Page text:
In this modern day of electronic devices and gadgets, people have forgotten what these old fashioned get-togethers can do. Minute for minute, the value of meeting face-to-face outweighs any email, any social media and any phone call. That’s because we evolved face to face and, despite all our modern day machinery, being able to look another person in the eye matters to us.
And a good way to press the flesh is when these groups get together, be it the local Chamber of Commerce meeting, a dinner for local business owners, or even just a party sponsored by business owners who you want to network with..
They’re not even hard to find out about. Just pick up the local newspaper, or community newsletter. They exist purely to make other people aware of the opportunities to meet others in the community.
Don’t know what to do with yourself at one of these things when you don’t know anybody? But you’ve got the perfect prop! All you need to do is bring a camera, explain that you’re collecting footage for a story about the local community and the business owners that help support it.
They see you in action, ask a few questions and whammo! In no time at all, people will open up to you, tell you all the local gossip and form a connection with you.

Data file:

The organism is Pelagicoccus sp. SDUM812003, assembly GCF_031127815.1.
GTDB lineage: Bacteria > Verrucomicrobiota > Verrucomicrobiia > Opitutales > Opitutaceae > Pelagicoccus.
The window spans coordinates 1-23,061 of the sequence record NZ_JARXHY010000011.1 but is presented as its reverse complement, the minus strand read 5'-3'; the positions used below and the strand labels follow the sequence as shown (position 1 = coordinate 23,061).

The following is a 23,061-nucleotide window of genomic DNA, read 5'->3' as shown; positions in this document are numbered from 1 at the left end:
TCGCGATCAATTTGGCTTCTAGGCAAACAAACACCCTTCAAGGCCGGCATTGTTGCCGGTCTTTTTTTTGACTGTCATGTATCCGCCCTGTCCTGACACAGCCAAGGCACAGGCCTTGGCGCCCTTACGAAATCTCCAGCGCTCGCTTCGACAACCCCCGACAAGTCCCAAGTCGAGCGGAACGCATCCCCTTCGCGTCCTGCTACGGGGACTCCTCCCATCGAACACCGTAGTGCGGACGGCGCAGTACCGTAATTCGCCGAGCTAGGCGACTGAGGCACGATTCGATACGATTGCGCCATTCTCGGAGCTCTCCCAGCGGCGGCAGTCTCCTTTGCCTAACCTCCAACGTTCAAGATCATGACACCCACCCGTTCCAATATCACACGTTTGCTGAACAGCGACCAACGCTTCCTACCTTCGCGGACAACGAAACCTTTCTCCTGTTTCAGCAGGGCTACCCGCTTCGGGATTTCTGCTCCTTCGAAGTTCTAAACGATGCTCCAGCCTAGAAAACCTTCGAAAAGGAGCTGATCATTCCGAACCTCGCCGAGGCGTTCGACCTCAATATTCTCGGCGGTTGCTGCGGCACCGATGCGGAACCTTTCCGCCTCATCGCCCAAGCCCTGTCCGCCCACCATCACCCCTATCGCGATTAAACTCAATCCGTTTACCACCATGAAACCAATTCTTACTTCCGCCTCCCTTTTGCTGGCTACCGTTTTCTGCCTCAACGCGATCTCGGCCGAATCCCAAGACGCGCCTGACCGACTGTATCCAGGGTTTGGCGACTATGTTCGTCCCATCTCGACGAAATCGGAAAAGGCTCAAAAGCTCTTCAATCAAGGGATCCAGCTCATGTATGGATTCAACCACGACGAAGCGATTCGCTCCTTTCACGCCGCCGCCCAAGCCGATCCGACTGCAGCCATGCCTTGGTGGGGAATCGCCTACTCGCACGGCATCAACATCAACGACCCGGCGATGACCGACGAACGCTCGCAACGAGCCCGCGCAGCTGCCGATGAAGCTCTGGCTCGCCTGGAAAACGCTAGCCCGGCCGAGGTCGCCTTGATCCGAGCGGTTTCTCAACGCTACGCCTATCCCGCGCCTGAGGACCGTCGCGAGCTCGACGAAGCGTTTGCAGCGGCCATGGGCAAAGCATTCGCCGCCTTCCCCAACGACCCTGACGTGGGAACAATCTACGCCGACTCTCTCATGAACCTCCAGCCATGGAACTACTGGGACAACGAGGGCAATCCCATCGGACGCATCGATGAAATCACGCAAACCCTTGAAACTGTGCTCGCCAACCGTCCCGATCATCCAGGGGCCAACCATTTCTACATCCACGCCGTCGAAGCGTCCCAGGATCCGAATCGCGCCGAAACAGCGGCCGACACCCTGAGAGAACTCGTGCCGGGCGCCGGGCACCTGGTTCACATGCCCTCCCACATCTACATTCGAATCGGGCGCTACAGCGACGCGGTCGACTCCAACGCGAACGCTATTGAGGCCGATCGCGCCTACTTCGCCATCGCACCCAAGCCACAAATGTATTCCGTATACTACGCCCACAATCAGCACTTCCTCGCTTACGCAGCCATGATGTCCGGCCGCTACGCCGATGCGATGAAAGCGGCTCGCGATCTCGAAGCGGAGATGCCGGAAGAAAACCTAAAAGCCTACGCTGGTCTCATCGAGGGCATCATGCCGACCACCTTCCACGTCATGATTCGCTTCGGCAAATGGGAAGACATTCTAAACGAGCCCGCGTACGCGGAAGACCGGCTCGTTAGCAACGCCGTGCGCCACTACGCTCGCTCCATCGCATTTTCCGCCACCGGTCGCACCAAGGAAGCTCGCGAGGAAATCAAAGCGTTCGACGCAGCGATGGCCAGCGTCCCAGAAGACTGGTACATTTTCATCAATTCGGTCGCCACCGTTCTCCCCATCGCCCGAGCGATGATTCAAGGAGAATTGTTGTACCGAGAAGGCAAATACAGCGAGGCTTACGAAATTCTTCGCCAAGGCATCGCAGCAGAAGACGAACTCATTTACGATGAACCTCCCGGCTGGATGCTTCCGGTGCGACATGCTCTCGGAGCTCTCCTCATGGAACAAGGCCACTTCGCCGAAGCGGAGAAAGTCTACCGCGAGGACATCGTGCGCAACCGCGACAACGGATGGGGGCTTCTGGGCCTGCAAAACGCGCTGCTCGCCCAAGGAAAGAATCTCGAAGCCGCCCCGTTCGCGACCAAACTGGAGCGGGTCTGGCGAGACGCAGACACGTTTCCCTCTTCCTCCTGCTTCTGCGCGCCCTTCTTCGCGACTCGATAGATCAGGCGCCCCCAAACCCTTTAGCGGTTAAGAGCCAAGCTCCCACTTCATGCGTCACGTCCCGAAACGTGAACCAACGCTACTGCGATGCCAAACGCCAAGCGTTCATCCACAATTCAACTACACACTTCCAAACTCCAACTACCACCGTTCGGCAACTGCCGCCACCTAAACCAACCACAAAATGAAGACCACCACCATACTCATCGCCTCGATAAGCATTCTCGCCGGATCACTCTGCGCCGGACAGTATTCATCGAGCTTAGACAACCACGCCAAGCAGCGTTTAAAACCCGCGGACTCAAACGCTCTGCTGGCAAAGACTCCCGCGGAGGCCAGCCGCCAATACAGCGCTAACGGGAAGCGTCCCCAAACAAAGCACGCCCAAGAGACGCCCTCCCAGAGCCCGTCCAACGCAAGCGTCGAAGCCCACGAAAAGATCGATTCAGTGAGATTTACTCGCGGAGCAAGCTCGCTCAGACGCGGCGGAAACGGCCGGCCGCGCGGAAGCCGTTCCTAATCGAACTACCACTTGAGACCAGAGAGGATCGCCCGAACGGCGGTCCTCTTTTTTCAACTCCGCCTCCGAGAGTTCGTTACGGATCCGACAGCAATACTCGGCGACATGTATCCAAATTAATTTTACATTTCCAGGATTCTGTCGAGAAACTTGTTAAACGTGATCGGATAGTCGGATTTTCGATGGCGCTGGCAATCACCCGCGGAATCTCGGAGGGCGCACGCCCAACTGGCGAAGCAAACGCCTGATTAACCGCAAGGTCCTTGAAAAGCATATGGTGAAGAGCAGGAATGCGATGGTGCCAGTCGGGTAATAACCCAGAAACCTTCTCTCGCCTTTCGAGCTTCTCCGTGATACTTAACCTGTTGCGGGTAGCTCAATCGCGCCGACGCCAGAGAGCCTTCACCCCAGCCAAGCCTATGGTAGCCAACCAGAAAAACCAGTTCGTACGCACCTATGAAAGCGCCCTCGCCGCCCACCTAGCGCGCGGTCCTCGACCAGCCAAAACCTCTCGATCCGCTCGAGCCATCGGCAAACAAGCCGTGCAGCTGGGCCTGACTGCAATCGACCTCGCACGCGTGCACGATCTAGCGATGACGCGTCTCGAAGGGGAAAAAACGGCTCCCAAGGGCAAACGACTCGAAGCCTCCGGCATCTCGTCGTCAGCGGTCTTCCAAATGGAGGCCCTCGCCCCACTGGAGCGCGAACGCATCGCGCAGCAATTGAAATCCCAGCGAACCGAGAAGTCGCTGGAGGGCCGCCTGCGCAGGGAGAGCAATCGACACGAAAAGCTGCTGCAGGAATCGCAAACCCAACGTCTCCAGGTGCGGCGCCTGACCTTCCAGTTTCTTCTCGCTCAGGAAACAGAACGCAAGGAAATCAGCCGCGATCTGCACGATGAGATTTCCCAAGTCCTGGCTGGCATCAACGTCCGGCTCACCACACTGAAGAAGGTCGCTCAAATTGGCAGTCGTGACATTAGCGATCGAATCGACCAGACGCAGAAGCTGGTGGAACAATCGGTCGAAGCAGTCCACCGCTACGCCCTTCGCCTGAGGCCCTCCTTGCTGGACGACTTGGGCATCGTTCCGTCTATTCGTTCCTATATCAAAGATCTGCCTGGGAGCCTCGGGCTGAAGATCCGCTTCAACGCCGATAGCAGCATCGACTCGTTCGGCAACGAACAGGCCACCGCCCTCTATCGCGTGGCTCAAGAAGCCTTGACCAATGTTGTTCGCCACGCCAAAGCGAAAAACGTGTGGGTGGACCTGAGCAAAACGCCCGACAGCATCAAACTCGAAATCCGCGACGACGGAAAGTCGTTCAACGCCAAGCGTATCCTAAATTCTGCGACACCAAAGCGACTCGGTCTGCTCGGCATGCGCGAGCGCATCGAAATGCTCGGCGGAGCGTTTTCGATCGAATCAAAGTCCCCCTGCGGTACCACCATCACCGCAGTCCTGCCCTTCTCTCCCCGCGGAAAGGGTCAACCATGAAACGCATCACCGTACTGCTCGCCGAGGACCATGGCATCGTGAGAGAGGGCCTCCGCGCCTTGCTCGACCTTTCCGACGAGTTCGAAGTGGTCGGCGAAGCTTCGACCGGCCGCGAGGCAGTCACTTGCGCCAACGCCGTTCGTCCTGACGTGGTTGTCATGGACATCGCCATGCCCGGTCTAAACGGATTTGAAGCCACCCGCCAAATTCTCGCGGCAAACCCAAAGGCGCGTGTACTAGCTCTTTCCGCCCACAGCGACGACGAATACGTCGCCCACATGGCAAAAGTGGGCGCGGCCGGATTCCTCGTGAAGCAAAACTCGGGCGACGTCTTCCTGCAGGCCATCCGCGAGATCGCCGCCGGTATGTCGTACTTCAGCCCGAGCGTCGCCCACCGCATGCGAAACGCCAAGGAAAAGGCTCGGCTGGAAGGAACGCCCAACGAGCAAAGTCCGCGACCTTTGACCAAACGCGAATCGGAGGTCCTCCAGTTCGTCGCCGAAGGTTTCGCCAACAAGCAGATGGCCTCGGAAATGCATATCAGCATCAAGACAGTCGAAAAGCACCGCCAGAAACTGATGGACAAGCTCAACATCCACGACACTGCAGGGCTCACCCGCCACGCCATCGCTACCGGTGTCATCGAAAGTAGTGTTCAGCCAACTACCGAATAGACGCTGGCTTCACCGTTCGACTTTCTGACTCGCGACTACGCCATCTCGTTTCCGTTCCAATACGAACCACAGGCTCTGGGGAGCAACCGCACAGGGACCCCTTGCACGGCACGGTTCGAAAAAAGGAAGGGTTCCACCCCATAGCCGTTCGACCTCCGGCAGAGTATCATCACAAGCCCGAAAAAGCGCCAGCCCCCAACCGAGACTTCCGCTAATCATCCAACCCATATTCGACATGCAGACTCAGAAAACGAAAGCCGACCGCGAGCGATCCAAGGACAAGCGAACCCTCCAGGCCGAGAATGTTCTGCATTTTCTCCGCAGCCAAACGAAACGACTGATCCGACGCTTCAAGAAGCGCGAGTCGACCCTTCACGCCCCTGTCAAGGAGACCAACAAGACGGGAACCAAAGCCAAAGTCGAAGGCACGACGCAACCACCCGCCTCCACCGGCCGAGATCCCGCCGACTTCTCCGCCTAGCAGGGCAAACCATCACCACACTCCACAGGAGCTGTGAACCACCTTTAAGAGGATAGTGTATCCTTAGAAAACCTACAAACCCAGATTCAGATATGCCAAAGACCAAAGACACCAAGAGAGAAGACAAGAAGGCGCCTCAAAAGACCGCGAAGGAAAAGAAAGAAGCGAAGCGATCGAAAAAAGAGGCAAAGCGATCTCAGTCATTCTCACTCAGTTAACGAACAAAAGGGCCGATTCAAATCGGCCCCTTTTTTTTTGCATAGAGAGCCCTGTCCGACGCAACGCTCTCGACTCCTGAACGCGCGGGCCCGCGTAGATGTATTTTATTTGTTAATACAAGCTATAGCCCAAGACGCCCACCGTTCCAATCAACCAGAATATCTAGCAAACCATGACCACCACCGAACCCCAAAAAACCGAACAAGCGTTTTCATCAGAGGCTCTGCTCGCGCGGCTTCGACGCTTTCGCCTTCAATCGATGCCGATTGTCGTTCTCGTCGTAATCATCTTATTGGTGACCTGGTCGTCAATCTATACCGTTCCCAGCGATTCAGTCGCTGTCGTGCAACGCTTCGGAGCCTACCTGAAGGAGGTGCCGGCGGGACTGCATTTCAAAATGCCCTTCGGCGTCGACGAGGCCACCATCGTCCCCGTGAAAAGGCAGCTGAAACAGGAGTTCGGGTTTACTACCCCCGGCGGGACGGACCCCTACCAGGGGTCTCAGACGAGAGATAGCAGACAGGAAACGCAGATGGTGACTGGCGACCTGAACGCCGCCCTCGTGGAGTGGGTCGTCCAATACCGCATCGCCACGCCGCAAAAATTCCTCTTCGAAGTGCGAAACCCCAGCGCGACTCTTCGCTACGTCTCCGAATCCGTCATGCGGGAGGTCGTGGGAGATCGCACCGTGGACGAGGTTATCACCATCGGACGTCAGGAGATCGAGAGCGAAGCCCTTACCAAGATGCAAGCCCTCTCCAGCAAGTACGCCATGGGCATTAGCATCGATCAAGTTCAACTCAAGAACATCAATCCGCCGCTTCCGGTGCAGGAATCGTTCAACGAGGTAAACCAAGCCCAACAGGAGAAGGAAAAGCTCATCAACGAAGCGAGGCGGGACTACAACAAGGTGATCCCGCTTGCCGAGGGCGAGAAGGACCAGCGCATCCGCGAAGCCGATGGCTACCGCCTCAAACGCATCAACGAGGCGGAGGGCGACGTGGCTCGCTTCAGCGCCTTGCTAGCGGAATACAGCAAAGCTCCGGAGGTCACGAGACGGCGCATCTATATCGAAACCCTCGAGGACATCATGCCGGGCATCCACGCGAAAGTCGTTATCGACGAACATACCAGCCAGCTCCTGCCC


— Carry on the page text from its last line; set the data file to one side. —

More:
Then it’s just a matter of handing out business cards, taking other people’s cards, and letting relationships form. You barely have to talk yourself up! In fact, people will get talking between themselves about the film you’re making at the event. It’s a point of interest and a true conversation starter.
And then you just network. After all, unlike with cold calling, everybody is here for that exact purpose! They talk, you talk and everybody connects.
1. Find local networking meetings.
2. Attend the meetings and bring a camera. (You should ask the organisers first about bring a video camera)
3. Get some great footage of the event, but make sure you mingle. You’re a business owner, too, not just a videographer for the event!
4. Network! Hand out cards and take other people’s cards. You have your conversation starter, after all!
5. After the event, deliver the film to the organizers (ensure you get full credit and a link back to your website).
6. Follow up with those you met at the meeting. This is how you expand your network.
Before you know it, you’ve connected and come Monday can reach out to them in the knowledge that you’re not cold calling, but can talk to them on a first-name basis and even complement them on their blueberry pie! And because you met them face-to-face and had a beer together, you haven’t just met the people at the networking meeting, but their networks as well.
And all it took was socializing, treating people as people and allowing human nature to take its course. Doesn’t that sound far more appealing than having more than 97 people tell you they’re not interested?